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My tiny house dream is dead


I’ve spent a lot of time in the past year convincing myself and my husband that a tiny house was a the right move for us. I’ve been all over the Facebooks posting tiny houses and swooning over their adorableness.

Because minimalism! Because money! Because convenience! I dreamed of us having our adorable tiny home on a trailer with only our necessities and our dog. We would find a couple acres of land, throw our tiny house on it, put up a fence to let the dog run around, and maybe even grow a garden.

Living the hipster dream!

But then I visited some tiny houses this weekend and to use the phrasing the owners of the houses repeated many times, I’m just not drinking the Kool-Aid anymore.


Logistics. Apparently the tiny house dream isn’t as easy to make happen as all the cool bloggers would like me to believe. And when cool bloggers post about the cool tiny house they built, many of them don’t explain exactly where they will be placing said tiny house and what sort of government nightmare choosing a tiny house is.

There are places in the United States that allow the tiny houses on trailers to be considered accessory dwelling units (ADU if you’re up on the lingo) but that means it has to exist on a property with another house. A real house. With plumbing and specific square footage, and safety measures. So if we went that route we wouldn’t be downsizing on account of that whole extra house thing. And we could potentially rent out the house to other people but then that defeats the purpose of getting our own land void of other people because we hate other people. Additionally, these tiny houses are often grouped in with your typical trailer park trailer and there’s about a million regulations on where those can and cannot exist on account of how ugly they are.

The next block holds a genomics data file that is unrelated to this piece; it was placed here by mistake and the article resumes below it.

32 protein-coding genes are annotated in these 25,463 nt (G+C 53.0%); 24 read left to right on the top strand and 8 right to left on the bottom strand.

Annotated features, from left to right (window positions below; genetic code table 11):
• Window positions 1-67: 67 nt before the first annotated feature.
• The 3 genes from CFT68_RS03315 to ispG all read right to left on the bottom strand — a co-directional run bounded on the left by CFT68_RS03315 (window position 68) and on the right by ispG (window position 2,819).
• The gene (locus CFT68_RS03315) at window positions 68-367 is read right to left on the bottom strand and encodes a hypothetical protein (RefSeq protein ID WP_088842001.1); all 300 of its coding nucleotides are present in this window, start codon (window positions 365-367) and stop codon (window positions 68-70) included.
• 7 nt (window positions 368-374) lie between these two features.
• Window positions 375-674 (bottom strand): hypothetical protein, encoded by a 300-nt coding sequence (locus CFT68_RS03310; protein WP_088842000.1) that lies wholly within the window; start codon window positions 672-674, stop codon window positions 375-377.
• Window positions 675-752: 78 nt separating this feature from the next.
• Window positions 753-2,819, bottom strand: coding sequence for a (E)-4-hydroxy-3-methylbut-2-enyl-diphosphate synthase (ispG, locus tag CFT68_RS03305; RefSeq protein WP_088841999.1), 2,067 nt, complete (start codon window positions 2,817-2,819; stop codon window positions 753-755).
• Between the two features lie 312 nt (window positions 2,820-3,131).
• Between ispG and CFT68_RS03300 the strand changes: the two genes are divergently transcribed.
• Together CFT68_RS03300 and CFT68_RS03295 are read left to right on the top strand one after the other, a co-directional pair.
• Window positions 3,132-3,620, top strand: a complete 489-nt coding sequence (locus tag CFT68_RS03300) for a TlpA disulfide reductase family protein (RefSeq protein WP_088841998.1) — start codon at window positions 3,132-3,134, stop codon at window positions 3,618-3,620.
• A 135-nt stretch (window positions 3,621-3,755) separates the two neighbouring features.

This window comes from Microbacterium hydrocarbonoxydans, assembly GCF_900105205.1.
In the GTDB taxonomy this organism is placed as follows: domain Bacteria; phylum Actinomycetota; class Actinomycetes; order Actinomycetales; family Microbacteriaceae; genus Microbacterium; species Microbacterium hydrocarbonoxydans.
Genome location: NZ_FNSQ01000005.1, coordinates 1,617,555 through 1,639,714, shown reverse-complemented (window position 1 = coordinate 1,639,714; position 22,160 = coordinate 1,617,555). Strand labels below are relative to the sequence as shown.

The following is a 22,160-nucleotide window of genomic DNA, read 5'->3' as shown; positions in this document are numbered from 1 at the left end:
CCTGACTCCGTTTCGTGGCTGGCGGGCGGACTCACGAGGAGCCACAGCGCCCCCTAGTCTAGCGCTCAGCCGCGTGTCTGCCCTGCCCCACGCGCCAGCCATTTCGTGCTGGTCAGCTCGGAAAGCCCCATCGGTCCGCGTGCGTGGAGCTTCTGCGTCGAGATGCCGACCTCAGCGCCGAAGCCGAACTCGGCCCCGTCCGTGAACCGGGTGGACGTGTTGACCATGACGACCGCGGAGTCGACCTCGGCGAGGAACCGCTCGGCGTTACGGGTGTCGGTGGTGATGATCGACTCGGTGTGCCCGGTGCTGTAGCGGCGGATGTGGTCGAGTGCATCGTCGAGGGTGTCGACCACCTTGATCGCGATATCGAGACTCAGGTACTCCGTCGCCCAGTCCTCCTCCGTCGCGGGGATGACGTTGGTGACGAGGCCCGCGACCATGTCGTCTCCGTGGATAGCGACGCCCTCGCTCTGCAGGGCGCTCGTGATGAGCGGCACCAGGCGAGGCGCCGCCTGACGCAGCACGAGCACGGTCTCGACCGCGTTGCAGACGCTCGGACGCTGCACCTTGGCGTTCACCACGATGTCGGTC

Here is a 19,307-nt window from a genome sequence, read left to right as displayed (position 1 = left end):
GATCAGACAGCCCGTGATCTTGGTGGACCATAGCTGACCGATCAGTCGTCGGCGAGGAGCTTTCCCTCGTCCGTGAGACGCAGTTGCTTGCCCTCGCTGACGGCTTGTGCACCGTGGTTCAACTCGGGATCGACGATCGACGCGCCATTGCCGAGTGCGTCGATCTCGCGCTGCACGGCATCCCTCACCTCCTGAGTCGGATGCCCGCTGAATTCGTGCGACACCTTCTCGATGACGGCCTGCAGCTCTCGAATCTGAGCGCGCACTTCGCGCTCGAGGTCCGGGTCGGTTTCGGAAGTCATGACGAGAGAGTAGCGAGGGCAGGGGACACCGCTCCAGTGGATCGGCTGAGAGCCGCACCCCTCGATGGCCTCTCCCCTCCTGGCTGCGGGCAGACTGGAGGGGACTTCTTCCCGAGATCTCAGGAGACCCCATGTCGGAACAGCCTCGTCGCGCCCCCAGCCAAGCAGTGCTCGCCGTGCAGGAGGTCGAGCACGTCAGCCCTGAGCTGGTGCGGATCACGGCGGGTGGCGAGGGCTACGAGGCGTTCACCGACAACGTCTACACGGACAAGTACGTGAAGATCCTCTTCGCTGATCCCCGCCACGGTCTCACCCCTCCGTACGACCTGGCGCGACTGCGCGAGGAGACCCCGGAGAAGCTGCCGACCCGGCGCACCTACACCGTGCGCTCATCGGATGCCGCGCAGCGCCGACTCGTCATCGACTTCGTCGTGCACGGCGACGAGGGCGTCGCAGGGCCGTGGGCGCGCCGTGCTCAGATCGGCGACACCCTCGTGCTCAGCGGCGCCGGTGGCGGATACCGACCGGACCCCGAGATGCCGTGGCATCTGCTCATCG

And also poor people. Poor people are great and all when you’re helping them from the comfort of your home but most people don’t actually want to be near poor people. Because cooties. And poor.

Oh and if you were thinking you can just slap your tiny house down on a concrete foundation and call it a day, think again. That requires your house to fall into previously mentioned zoning laws and regulations. Laws that dictate square footage, plumbing, amenities, safety features, etc. Your tiny house just got untiny.

FWIW – I have no idea what zoning laws exist outside of the United States so maybe it’s more possible in the UK or North Korea or something.

Space. Okay so this one is obvious but I don’t think I could have really considered the limitations of this space better than I can right now. David and I live in a two bedroom, two bath apartment and we already feel limited by the size. We used to rent a house which probably helped to change the way we view space too. We love that we have less space to clean these days but hate that we also have much less space to entertain. We also have less space for the three more dogs I want.